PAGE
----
Greenspan: World’s oil supply-demand balance precarious

June 26, 2006
The worldwide supply and demand balance for oil has become so precarious that even small acts of sabotage and local insurrection can affect prices, former Federal Reserve Chairman Alan Greenspan told a US Senate committee earlier this month.

The worldwide supply and demand balance for oil has become so precarious that even small acts of sabotage and local insurrection can affect prices, former Federal Reserve Chairman Alan Greenspan told a US Senate committee earlier this month.

In testimony before the Senate Foreign Relations committee, Greenspan noted that world oil markets already were strained when Hurricanes Katrina and Rita hit the US Gulf Coast late last summer and that questions remain about how much excess capacity to produce crude oil exists in the world. “No matter what the precise answer is, the buffer between supply and demand is much too small to absorb shutdowns of even a small part of the world’s production,” he said.

Growing threats of violence to oil fields, pipelines, storage facilities, and refineries, especially in the Middle East, have also increased private demand for oil inventories, according to Greenspan, who formed consulting firm Greenspan Associates LLC in February after serving 18 years as Federal Reserve chairman.

For most of oil’s history, producers and consumers have determined its price, and only those who could physically store large quantities could trade it.

“But important advances in finance have opened the market to a large number of participants. There has been a major upsurge in over-the-counter trading of oil futures and other commodity derivatives,” Greenspan said.

When it became apparent in the last 2 years that not enough money was being invested to expand production capacity relative to demand, hedge funds and other institutional investors began bidding for oil, he said. “They accumulated it in substantial net long positions in crude oil futures, largely in the over-the-counter market. These net long futures contracts, in effect, constituted a bet that oil prices would rise.”

Investors’ inventories

Producers and consumers still essentially own most of the world’s crude oil inventories, according to Green- span. But prices that have risen despite increases in total inventories the past few years suggest that investors hold some part of the oil in storage tanks and pipelines, he said.

A near tripling of the notional value of commodity derivatives, excluding precious metals, reported by US commercial banks during 2005’s four quarters reflects financial institutions’ surging participation in claims on oil inventories because most of these contracts are for oil.

“The accumulation of net long positions on the New York Mercantile Exchange by noncommercial traders, which is to say investors, has exhibited a similar pattern,” he added.

Demand from investors has made crude oil prices move higher sooner than ever, with producers increasing production dramatically and consumers reducing consumption modestly in response, Greenspan said.

He said it would be unlikely that world oil markets would regain the 10 million b/d of spare capacity that they had 20 years ago because few national oil companies, aside from Saudi Aramco, are investing enough of their cash flow to convert reserves into productive capacity.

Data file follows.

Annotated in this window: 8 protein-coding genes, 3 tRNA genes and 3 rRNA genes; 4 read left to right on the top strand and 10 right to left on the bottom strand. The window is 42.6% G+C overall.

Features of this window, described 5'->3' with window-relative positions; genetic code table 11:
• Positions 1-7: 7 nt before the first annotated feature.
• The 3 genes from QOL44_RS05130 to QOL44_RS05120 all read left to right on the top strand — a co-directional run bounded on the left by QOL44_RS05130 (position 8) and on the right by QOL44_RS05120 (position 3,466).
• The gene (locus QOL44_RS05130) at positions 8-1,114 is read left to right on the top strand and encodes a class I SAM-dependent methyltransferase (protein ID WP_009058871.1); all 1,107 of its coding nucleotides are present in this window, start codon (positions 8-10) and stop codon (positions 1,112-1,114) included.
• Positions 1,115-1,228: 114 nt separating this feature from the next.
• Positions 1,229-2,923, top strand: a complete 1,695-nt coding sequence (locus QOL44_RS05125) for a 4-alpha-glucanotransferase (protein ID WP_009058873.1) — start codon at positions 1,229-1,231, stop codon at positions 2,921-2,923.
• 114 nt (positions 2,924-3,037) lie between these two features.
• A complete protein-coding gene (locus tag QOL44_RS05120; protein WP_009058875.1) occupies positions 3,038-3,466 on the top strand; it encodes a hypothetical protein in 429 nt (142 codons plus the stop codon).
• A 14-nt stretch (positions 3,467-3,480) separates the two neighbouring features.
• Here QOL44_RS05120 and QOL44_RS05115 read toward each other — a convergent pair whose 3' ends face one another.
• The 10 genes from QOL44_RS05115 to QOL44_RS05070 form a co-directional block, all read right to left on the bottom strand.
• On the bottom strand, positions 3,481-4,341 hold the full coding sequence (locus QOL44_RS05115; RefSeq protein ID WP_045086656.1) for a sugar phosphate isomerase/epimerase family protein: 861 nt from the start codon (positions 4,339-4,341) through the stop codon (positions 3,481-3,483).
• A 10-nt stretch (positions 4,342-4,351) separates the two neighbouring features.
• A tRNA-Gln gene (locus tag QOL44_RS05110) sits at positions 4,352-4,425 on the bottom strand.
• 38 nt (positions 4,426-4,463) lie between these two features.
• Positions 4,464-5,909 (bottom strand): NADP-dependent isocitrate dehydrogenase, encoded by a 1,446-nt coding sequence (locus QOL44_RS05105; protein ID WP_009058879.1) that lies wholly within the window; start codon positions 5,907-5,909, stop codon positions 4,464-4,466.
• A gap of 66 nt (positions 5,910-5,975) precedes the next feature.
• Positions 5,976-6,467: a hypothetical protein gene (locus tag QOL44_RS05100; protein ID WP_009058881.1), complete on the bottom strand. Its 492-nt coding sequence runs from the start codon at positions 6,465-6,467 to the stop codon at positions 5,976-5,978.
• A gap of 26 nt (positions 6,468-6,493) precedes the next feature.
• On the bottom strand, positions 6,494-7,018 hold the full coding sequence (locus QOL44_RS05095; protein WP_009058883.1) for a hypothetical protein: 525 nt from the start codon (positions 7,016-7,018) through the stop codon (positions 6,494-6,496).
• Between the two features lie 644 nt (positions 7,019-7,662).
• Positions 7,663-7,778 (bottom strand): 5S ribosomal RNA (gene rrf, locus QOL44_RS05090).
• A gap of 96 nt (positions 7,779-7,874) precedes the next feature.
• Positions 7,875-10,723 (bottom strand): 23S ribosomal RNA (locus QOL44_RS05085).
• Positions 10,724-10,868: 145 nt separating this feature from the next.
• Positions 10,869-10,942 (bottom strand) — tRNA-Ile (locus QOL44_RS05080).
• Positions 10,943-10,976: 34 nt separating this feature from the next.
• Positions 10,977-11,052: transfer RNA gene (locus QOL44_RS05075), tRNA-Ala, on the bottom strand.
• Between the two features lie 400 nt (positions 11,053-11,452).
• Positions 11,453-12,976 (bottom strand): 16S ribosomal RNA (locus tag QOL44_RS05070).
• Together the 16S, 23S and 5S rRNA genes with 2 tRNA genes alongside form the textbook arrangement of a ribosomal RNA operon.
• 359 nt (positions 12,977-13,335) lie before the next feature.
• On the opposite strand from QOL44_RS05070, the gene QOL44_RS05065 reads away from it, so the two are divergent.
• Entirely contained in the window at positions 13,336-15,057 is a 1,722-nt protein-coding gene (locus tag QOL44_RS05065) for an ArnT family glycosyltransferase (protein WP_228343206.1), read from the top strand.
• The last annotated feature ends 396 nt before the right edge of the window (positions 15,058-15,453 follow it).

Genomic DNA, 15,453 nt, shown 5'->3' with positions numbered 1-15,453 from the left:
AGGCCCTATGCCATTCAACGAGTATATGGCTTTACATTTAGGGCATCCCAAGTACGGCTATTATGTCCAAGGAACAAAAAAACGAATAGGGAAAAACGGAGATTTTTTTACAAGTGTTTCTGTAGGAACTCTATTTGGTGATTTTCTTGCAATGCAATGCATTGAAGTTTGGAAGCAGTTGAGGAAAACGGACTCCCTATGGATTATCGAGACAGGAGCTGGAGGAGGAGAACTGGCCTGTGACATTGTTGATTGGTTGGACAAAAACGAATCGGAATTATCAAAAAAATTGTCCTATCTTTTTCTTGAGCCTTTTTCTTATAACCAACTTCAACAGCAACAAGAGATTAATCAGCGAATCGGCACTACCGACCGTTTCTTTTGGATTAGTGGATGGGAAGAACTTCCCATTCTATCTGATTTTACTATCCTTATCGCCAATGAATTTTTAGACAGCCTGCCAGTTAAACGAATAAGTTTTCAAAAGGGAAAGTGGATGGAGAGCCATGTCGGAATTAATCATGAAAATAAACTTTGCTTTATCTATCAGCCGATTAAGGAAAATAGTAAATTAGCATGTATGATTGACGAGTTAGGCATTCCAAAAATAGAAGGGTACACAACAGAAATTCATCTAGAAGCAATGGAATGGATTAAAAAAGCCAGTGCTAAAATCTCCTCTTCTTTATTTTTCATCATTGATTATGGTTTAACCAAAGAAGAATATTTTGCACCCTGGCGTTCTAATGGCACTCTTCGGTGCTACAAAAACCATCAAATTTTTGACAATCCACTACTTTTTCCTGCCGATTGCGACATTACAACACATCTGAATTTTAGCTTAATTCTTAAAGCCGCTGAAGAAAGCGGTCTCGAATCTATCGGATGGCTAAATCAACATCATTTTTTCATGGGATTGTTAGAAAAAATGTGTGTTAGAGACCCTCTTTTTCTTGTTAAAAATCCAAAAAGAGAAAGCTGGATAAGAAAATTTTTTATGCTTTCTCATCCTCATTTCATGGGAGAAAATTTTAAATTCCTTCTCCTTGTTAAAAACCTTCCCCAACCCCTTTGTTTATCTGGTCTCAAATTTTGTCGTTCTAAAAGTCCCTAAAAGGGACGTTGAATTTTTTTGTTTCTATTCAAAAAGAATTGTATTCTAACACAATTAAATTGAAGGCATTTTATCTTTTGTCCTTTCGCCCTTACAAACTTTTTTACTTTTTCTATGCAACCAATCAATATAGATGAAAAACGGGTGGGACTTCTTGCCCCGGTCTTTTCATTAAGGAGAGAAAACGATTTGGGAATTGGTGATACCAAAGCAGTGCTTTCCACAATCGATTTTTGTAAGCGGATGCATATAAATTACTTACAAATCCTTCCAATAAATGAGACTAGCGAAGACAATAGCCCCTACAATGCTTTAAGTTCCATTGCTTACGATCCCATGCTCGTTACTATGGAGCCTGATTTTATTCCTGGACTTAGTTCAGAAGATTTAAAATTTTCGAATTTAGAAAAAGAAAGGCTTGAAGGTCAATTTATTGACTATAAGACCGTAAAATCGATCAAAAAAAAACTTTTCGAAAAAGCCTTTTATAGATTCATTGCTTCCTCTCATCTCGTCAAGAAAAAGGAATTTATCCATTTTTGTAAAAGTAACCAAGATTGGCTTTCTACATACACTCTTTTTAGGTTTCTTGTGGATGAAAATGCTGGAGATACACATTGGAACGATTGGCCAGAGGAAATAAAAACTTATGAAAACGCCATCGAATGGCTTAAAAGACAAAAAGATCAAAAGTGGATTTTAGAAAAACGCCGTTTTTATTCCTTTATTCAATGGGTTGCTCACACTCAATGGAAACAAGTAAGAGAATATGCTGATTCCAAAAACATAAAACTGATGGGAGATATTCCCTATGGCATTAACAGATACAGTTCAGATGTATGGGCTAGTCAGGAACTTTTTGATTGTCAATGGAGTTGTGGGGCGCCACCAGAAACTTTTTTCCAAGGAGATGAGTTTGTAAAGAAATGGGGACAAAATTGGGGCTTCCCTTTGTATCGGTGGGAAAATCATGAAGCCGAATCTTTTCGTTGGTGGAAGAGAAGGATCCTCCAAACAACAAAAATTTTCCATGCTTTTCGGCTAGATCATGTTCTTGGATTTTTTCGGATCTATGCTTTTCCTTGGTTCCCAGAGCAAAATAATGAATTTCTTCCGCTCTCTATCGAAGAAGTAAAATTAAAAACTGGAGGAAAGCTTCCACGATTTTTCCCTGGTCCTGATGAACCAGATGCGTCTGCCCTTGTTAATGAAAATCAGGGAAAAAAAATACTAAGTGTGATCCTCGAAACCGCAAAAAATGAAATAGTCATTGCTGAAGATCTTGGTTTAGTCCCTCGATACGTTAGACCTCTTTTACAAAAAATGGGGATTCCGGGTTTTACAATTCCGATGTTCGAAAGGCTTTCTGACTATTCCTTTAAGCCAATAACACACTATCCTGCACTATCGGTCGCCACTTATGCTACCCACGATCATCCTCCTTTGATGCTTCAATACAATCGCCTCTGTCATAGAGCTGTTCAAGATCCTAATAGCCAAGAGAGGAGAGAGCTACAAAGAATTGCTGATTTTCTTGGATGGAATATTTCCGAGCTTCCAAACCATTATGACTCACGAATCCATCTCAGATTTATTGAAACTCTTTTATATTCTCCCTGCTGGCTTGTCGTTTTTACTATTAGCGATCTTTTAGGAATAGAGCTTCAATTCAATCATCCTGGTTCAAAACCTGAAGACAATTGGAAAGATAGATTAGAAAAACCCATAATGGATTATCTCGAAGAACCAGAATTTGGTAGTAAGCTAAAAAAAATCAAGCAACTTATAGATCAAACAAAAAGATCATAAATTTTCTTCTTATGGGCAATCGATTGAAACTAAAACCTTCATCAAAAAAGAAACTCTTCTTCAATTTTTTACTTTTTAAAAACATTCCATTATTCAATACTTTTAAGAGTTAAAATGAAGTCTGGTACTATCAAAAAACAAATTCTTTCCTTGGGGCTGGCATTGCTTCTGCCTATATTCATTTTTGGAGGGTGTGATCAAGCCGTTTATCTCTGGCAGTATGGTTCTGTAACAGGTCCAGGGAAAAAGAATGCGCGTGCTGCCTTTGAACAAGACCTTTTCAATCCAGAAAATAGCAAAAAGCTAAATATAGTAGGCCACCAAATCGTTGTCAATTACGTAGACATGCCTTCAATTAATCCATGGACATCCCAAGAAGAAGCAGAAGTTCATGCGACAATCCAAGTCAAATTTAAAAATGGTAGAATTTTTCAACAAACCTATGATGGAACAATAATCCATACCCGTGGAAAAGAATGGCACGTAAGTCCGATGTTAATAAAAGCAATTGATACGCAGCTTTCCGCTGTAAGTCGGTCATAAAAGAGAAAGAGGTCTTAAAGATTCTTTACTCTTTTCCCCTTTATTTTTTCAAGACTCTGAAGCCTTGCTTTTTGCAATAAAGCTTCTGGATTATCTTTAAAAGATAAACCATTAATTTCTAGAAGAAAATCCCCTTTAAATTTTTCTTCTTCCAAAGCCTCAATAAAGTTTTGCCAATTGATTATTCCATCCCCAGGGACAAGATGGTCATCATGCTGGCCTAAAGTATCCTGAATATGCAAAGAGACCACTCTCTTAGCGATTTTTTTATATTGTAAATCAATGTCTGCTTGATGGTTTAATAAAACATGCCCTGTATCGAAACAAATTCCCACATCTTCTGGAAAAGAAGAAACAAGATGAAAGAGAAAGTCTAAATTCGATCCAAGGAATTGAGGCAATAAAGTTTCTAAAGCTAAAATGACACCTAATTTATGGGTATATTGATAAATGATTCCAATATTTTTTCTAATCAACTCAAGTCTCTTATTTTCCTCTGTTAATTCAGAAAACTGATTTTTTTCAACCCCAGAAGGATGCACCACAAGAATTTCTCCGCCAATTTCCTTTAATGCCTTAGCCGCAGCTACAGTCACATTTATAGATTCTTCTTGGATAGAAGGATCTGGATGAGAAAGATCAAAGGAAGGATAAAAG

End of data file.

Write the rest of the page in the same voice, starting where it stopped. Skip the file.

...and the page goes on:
The significant proportion of oil revenues held as financial assets suggests that many governments think benefits from investing in additional production are limited, Greenspan said.

“Moreover, much oil revenue has been diverted to meet rising world oil demand. Unless these policies, political institutions, and attitudes change, it is difficult to envision a rate of reinvestment by these economies adequate to meet rising world oil demand.”

Downstream concerns

World refining capacity adequacy also has become a matter of concern, according to Greenspan. It has not grown as quickly as upstream production capacity, which soon will make it what he called “the binding constraint on growth in oil use” if the trend continues.

“This may already be happening with certain grades of oil, given the growing mismatch between the heavier and more sour content of world crude oil production and the rising world demand for lighter, sweeter petroleum products,” he said.

The increasing dominance of transportation fuels, which must meet increasingly stringent environmental requirements, creates a special need to add coking and desulfurization capacity.

“Yet the expansion and modernization of world refineries are lagging,” Greenspan said, adding that the spread between the price of light, sweet crudes and heavier grades has widened.

He said the US economy has been able to absorb higher oil prices because deregulation and globalization the past 3 decades have made it more flexible. Current oil prices over time should reduce US petroleum dependence, and still higher prices will move consumers to hybrid vehicles and, despite their inconvenience, plug-in hybrids.

“Corn ethanol, though valuable, can play only a limited role because its ability to displace gasoline is only modest at best. But cellulosic ethanol, should it fulfill its promise, would help to wean us of our petroleum dependence, as would clean coal and nuclear power,” Greenspan said. “With those developments, oil in the years ahead will remain an important element in our energy future, but it need no longer be the dominant player.”